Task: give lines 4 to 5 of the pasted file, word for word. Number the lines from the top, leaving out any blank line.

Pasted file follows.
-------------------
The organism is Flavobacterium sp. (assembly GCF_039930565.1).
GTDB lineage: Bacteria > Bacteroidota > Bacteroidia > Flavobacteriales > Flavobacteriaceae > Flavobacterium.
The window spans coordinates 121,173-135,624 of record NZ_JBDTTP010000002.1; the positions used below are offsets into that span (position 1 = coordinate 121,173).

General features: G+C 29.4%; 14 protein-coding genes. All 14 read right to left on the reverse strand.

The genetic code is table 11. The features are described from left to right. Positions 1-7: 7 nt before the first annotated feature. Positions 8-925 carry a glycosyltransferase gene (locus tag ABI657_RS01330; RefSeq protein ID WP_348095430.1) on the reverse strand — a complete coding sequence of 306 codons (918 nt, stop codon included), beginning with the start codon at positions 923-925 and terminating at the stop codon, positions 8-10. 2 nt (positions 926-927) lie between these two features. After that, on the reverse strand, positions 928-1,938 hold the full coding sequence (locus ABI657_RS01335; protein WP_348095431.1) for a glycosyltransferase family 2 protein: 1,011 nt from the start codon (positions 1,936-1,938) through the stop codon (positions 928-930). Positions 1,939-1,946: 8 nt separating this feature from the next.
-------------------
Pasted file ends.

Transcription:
General features: G+C 29.4%; 14 protein-coding genes. All 14 read right to left on the reverse strand.

The genetic code is table 11. The features are described from left to right. Positions 1-7: 7 nt before the first annotated feature. Positions 8-925 carry a glycosyltransferase gene (locus tag ABI657_RS01330; RefSeq protein ID WP_348095430.1) on the reverse strand — a complete coding sequence of 306 codons (918 nt, stop codon included), beginning with the start codon at positions 923-925 and terminating at the stop codon, positions 8-10. 2 nt (positions 926-927) lie between these two features. After that, on the reverse strand, positions 928-1,938 hold the full coding sequence (locus ABI657_RS01335; protein WP_348095431.1) for a glycosyltransferase family 2 protein: 1,011 nt from the start codon (positions 1,936-1,938) through the stop codon (positions 928-930). Positions 1,939-1,946: 8 nt separating this feature from the next.